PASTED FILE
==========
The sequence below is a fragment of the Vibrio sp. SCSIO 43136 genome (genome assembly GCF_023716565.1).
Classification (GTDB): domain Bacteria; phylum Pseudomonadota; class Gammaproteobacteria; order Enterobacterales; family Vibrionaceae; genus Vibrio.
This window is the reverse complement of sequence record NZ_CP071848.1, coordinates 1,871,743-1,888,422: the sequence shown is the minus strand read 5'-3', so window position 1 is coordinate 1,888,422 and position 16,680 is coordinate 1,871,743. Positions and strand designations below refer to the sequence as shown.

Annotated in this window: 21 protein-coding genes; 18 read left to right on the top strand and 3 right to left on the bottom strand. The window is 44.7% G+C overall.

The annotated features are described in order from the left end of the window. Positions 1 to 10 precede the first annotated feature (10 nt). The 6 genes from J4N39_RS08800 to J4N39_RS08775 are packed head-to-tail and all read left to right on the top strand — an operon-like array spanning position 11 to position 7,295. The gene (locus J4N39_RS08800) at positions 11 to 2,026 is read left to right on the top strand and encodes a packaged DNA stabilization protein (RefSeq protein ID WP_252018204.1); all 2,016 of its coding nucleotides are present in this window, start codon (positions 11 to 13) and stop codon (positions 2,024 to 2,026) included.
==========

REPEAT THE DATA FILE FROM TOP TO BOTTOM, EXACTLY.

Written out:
The sequence below is a fragment of the Vibrio sp. SCSIO 43136 genome (genome assembly GCF_023716565.1).
Classification (GTDB): domain Bacteria; phylum Pseudomonadota; class Gammaproteobacteria; order Enterobacterales; family Vibrionaceae; genus Vibrio.
This window is the reverse complement of sequence record NZ_CP071848.1, coordinates 1,871,743-1,888,422: the sequence shown is the minus strand read 5'-3', so window position 1 is coordinate 1,888,422 and position 16,680 is coordinate 1,871,743. Positions and strand designations below refer to the sequence as shown.

Annotated in this window: 21 protein-coding genes; 18 read left to right on the top strand and 3 right to left on the bottom strand. The window is 44.7% G+C overall.

The annotated features are described in order from the left end of the window. Positions 1 to 10 precede the first annotated feature (10 nt). The 6 genes from J4N39_RS08800 to J4N39_RS08775 are packed head-to-tail and all read left to right on the top strand — an operon-like array spanning position 11 to position 7,295. The gene (locus J4N39_RS08800) at positions 11 to 2,026 is read left to right on the top strand and encodes a packaged DNA stabilization protein (RefSeq protein ID WP_252018204.1); all 2,016 of its coding nucleotides are present in this window, start codon (positions 11 to 13) and stop codon (positions 2,024 to 2,026) included.